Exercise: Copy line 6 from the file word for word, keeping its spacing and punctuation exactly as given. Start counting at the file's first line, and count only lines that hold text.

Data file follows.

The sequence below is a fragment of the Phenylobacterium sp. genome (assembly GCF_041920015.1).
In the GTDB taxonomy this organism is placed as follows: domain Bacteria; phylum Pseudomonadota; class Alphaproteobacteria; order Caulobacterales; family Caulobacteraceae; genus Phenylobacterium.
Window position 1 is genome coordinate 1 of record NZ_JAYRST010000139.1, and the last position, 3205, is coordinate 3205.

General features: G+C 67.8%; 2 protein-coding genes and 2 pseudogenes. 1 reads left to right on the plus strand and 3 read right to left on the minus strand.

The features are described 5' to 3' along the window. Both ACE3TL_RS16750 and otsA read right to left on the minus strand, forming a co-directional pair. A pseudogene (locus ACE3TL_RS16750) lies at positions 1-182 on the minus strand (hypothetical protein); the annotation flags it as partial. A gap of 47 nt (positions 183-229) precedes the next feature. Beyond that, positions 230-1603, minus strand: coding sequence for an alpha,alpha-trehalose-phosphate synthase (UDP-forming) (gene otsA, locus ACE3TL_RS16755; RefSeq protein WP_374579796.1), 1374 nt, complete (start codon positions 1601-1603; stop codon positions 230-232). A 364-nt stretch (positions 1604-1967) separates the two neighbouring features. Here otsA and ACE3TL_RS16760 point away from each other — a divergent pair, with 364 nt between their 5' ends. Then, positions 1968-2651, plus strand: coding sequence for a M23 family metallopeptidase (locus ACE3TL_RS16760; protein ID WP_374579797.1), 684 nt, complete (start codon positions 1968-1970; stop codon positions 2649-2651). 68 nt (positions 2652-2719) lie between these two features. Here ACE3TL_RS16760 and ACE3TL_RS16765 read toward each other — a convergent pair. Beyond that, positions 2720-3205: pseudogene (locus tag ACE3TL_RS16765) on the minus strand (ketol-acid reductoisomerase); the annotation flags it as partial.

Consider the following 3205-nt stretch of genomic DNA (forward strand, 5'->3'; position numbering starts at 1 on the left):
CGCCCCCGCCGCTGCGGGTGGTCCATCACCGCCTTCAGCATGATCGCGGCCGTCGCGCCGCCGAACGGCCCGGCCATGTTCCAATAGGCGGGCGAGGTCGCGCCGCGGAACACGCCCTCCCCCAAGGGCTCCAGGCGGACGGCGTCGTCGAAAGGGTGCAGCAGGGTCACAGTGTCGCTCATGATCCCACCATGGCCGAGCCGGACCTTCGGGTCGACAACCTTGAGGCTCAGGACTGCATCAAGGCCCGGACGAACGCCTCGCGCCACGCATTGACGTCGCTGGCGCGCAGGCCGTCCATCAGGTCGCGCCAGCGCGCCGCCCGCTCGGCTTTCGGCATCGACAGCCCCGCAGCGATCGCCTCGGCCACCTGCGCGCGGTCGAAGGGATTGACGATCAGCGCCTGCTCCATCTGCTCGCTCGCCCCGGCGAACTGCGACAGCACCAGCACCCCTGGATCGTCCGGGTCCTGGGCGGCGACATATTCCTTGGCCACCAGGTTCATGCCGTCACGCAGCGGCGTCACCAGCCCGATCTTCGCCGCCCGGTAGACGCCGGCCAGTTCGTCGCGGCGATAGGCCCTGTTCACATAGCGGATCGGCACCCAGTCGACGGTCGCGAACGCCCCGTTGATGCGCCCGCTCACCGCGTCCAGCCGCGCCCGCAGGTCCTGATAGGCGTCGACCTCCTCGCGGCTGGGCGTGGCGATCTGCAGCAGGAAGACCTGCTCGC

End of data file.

Consider the following 3205-nt stretch of genomic DNA (forward strand, 5'->3'; position numbering starts at 1 on the left):